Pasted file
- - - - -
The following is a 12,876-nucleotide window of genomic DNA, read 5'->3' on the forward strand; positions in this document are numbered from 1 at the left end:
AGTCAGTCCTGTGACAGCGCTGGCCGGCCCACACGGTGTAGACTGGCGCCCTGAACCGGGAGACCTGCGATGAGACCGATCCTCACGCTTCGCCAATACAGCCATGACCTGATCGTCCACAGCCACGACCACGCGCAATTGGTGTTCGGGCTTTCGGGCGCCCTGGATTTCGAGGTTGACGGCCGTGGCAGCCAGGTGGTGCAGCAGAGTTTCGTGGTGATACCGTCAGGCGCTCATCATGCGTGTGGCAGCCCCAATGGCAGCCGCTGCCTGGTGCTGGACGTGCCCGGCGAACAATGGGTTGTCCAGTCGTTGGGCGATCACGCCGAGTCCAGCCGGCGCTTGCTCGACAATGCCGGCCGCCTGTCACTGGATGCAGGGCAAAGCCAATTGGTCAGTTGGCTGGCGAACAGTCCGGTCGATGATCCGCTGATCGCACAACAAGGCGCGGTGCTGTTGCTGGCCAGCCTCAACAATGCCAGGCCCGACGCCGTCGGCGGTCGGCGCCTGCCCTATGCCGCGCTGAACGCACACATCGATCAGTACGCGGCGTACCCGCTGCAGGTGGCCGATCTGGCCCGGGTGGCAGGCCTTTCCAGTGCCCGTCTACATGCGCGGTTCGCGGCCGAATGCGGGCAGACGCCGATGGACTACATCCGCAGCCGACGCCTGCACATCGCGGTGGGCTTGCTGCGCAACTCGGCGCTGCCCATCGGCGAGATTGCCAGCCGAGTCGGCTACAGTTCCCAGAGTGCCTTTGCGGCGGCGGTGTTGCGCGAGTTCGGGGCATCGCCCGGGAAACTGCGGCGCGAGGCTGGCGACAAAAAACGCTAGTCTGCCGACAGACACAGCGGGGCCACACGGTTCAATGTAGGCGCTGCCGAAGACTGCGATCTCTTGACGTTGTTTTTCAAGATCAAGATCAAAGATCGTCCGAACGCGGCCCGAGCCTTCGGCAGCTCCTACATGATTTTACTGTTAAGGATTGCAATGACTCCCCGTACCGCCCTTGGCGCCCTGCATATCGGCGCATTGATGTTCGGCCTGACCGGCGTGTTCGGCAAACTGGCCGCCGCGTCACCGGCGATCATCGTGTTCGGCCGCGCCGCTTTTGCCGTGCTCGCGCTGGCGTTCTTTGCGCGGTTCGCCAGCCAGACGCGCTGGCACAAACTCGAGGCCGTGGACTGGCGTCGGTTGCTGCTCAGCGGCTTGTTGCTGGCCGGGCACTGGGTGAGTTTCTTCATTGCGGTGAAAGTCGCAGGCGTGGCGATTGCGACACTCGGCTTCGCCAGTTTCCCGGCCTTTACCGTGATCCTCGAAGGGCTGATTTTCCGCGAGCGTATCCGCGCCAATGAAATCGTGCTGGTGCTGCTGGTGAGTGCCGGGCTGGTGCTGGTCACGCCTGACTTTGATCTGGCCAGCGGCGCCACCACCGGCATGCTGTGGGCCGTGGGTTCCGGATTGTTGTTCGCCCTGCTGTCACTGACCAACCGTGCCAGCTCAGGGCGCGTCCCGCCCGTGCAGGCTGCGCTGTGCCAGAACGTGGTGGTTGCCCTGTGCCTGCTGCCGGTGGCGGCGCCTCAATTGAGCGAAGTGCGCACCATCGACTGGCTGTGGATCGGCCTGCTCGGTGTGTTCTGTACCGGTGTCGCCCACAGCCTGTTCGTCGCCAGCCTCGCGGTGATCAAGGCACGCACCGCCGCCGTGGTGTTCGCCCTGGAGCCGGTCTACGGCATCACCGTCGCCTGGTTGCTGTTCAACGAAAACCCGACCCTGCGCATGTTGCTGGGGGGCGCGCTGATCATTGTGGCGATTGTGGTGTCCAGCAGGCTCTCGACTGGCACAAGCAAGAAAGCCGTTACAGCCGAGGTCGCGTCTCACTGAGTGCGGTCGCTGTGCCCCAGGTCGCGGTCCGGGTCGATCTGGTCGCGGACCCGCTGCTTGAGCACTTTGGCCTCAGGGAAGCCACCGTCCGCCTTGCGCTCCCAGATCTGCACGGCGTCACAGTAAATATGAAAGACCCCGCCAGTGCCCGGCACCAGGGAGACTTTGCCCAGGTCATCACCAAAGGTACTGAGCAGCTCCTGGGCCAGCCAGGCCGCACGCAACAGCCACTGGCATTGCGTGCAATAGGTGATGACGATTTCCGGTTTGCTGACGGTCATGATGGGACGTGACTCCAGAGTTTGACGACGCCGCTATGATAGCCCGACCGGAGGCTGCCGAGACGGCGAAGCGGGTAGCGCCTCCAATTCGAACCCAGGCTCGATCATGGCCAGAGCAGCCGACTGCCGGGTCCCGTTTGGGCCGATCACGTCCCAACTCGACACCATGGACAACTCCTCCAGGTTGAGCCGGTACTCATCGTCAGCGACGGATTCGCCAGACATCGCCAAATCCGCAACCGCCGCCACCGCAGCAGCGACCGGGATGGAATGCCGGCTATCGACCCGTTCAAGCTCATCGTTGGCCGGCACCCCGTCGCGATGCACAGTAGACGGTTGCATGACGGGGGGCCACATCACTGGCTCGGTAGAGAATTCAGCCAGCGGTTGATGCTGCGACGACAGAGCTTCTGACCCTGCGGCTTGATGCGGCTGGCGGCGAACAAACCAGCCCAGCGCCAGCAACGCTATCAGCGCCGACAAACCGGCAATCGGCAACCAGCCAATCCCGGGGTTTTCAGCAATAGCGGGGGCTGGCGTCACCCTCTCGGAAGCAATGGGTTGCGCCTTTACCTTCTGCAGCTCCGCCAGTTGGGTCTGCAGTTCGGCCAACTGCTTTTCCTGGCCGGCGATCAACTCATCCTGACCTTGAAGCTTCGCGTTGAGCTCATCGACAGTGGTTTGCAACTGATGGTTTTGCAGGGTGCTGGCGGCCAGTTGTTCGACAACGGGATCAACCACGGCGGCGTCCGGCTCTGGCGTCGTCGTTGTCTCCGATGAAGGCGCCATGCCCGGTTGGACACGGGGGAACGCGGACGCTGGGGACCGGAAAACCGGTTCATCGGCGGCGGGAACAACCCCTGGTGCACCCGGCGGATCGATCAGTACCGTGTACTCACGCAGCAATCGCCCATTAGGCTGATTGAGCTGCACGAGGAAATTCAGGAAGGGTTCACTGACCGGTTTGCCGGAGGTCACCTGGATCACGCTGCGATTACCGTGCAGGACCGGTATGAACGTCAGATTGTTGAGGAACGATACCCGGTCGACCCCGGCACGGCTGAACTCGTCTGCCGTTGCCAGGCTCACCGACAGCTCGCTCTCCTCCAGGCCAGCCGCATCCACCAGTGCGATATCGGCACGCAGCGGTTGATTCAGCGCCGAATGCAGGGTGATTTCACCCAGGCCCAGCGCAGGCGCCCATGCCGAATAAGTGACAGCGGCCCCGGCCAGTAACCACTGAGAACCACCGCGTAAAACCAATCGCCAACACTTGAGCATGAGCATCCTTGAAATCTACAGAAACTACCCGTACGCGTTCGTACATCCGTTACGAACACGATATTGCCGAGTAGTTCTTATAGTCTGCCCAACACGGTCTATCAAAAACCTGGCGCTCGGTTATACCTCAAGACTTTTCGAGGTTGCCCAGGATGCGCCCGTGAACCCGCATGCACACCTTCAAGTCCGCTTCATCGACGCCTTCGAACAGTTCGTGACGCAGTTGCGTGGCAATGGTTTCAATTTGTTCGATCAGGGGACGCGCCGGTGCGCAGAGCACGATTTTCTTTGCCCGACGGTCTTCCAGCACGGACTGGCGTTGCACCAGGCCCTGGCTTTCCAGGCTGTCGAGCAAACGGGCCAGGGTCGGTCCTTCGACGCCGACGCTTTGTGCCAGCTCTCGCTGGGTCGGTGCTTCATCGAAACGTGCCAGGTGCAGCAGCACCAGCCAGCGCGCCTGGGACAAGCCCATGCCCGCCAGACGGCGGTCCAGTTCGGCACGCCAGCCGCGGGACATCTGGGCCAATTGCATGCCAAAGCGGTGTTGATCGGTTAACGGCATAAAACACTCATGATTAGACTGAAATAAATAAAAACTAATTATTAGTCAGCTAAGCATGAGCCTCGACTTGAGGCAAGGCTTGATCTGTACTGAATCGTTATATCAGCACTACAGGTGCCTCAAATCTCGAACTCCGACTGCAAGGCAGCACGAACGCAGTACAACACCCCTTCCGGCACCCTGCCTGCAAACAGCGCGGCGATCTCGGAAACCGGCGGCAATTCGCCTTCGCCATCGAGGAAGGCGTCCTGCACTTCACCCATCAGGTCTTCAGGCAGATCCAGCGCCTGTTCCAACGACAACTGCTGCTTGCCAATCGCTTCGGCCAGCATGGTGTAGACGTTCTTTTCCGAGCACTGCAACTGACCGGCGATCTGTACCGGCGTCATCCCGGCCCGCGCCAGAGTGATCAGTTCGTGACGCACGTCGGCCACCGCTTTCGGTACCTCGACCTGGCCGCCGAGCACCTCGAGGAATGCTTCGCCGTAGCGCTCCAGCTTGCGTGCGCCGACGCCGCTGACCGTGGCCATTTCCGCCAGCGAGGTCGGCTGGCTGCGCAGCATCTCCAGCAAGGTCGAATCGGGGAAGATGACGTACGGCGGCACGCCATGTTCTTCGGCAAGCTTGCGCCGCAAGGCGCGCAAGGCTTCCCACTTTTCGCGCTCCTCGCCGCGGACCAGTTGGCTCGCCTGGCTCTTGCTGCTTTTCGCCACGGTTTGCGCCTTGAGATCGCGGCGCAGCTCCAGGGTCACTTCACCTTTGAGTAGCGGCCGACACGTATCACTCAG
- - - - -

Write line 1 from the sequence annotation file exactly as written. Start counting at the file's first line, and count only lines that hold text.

The following is a 12,876-nucleotide window of genomic DNA, read 5'->3' on the forward strand; positions in this document are numbered from 1 at the left end: